Council warning over Brazilian Butt Lift procedures

Cosmetic surgery
Procedures have been offered on social media [Getty Images]

City of Edinburgh Council has warned those set to undergo a non-surgical Brazilian Butt Lift (BBL) in the city this weekend to contact them due to concerns over the procedure.

The local authority said it had been told the cosmetic enhancement may be taking place at an unknown location between Friday 26 and Sunday 28 April through people responding to social media posts.

The procedure, which uses a hyaluronic acid filler, is not illegal, but can be fatal if not performed properly.

The council said other local authorities had also been contacted about the issue.

Companies have been seen by BBC Scotland News offering treatments at private locations, which are not disclosed until a later date.

The council's regulatory committee convener, Councillor Neil Ross, said those booked in for the procedure should contact the council as a “matter of urgency”.

He said: “We have been made aware that there may be procedures known as Brazilian Butt Lifts being performed in Edinburgh this weekend and we have concerns about the safety of such procedures.

“We are concerned about the potential risk to public health and would urge anyone who may have booked such a procedure this weekend to contact us.”

What is a Brazilian Butt Lift?

Brazilian Butt Lifts or BBLs are used to make buttocks bigger, more rounded or lifted.

Those carrying out the procedure insert silicone-filled implants and/or inject fat transferred from other parts of the body.

The surgery, as with many cosmetic procedures, can be expensive, but liquid or non-surgical BBLs are a cheaper option.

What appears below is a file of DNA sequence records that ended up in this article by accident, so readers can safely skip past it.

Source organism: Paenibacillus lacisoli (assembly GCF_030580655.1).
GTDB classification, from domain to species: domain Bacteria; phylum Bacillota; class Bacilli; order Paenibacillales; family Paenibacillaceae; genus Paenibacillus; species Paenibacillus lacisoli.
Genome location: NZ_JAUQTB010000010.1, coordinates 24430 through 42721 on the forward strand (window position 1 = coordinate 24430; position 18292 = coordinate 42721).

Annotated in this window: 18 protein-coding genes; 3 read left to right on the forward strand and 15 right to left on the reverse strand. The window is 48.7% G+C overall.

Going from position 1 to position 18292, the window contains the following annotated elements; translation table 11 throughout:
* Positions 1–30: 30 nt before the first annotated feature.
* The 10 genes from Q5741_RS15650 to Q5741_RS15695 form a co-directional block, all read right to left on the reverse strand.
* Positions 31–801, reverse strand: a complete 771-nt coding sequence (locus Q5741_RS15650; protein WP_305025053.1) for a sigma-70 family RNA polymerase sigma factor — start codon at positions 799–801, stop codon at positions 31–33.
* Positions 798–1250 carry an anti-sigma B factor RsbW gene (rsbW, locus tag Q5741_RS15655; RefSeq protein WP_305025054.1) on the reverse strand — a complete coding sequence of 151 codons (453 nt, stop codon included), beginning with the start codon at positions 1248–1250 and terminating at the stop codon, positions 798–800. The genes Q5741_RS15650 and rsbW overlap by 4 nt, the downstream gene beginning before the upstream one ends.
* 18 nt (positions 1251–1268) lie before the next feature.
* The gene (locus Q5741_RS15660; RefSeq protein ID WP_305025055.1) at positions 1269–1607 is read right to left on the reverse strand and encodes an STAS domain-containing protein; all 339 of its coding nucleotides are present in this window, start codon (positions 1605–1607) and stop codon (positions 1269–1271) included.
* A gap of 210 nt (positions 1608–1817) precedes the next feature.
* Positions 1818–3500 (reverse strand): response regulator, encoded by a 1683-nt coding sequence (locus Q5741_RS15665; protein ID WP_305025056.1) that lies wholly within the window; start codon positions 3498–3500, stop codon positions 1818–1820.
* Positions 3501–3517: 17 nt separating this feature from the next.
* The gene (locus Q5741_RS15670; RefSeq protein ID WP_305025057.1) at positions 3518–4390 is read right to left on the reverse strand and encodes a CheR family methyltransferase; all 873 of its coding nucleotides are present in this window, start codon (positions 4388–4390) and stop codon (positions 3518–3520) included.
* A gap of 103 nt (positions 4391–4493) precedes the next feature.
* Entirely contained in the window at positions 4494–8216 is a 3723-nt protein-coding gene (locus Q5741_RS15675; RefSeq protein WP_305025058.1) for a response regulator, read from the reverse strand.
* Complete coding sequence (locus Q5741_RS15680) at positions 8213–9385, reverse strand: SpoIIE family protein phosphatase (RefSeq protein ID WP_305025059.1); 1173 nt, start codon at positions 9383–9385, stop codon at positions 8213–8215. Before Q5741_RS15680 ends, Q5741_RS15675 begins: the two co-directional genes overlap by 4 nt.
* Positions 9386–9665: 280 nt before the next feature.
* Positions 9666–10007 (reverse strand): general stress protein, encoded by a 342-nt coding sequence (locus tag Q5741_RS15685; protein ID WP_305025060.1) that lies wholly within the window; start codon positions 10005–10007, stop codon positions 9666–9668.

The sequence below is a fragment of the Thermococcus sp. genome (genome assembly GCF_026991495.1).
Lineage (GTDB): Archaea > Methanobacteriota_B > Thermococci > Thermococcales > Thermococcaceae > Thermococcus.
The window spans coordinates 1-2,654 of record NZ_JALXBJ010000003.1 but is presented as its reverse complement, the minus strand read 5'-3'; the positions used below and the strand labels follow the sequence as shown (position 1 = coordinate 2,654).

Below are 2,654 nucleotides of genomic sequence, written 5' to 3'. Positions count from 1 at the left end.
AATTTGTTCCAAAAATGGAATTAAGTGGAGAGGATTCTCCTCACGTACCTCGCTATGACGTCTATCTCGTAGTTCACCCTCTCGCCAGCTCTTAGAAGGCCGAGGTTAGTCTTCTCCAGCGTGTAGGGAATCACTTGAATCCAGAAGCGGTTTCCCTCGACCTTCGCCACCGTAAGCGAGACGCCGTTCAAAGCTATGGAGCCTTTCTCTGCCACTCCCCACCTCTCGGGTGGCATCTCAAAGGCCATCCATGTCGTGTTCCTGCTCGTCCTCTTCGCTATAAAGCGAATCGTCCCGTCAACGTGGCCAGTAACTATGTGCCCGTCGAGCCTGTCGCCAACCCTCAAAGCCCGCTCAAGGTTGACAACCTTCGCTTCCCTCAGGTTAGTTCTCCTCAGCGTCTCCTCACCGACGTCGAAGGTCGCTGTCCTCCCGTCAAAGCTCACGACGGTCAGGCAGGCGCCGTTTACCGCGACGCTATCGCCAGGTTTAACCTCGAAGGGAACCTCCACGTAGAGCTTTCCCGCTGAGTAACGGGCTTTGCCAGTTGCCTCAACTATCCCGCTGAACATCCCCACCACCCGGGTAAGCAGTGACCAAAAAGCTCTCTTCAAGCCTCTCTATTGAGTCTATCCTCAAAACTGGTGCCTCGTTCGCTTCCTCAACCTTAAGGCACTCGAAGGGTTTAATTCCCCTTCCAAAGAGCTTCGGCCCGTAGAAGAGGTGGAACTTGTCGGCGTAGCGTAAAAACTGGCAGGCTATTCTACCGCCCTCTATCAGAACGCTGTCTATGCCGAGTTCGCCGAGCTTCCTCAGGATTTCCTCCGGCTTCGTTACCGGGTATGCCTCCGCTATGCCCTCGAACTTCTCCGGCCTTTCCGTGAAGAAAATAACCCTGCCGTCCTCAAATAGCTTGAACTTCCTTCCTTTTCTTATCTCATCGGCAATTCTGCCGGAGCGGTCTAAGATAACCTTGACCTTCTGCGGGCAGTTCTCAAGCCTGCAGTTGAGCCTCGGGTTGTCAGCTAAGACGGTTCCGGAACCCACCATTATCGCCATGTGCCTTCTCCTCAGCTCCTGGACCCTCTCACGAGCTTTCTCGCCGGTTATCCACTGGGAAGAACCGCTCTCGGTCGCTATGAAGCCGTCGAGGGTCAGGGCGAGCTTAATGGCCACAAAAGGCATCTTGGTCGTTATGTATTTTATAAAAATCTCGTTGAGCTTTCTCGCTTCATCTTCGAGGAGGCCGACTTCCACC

In that version, hyaluronic acid, which is used in dermal fillers, is injected to manipulate the size and/or shape of the area.

But if not performed in a proper way, it can lead to serious health complications.

Why is it dangerous?

The NHS says BBLs have the highest death rate of all cosmetic procedures.

Experts warn that injected fat transferred in the procedure can cause a blockage in a blood vessel in the lungs known as a pulmonary embolism.

In 2019, a woman from Norfolk died at a private hospital in Istanbul while undergoing the procedure.

The British Association of Aesthetic Plastic Surgeons (BAAPS) issued new guidelines to members in 2022 following a four-year moratorium on BBLs due to the high death rate.

It now recommends surgeons only carry out a procedure called superficial gluteal lipofilling (SGL). While it uses fat collected from the body, this is only injected below the skin, whereas BBLs insert fat deep into the muscles.

It also recommends that surgeons should only carry out SGLs while simultaneously using ultrasound scans so they can see where the cannulas are going.

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